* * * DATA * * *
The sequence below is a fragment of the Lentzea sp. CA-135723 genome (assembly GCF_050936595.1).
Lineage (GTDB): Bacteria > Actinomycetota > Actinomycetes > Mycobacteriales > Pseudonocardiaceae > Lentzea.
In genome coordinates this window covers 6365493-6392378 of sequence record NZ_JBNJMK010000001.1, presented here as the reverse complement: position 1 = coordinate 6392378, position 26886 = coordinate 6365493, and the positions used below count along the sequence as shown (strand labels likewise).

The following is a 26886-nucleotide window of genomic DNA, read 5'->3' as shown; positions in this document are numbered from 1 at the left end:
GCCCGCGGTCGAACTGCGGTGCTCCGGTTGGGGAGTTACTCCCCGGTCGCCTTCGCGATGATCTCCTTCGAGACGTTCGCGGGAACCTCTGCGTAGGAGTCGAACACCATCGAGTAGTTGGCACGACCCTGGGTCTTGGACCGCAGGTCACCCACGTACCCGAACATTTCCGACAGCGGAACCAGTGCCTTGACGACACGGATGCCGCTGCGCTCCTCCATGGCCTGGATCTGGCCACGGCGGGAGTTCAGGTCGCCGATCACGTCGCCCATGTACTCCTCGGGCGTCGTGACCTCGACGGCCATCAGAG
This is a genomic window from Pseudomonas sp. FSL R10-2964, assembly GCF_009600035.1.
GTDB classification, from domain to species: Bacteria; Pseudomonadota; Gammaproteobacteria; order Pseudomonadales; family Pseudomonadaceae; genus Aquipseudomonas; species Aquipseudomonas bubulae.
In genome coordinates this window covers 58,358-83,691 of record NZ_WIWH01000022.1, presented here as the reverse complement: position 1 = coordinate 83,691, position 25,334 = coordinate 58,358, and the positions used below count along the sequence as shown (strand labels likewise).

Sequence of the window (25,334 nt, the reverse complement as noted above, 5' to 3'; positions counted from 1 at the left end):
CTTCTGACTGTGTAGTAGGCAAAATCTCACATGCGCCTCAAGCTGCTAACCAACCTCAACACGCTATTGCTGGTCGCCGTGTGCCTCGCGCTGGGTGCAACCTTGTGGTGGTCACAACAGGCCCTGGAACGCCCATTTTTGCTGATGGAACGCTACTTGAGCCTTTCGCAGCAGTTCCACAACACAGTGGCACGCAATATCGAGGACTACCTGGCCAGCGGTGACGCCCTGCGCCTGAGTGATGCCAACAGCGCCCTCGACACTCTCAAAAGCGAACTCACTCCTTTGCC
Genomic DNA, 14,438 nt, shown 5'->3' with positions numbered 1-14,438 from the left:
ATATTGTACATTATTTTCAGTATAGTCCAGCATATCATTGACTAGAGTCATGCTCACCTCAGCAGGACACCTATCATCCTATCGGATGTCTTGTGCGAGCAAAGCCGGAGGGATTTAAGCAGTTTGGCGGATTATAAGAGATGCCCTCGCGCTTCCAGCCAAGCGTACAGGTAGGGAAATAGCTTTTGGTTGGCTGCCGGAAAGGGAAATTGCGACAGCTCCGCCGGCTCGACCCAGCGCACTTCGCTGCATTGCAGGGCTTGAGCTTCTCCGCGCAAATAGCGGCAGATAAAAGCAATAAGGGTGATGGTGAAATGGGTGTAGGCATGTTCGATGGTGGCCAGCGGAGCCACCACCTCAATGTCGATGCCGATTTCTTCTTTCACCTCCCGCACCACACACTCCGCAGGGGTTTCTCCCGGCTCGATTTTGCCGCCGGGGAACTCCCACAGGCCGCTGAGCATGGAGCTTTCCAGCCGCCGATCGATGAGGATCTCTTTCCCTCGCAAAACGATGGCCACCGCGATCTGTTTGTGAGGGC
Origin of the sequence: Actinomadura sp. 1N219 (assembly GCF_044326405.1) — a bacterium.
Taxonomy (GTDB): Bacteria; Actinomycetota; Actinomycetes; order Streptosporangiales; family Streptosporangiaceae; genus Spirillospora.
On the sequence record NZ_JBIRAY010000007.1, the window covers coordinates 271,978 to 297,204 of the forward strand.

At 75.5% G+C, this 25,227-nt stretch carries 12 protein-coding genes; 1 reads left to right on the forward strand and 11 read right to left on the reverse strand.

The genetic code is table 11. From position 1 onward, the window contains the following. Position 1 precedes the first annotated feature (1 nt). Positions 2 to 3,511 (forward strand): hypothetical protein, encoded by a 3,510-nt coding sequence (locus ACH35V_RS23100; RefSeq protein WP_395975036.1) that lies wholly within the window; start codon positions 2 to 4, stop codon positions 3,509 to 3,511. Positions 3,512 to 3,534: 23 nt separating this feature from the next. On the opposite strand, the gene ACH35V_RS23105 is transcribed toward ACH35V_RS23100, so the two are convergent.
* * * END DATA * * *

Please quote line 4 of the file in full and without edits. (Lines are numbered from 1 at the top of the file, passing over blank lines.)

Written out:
The following is a 26886-nucleotide window of genomic DNA, read 5'->3' as shown; positions in this document are numbered from 1 at the left end: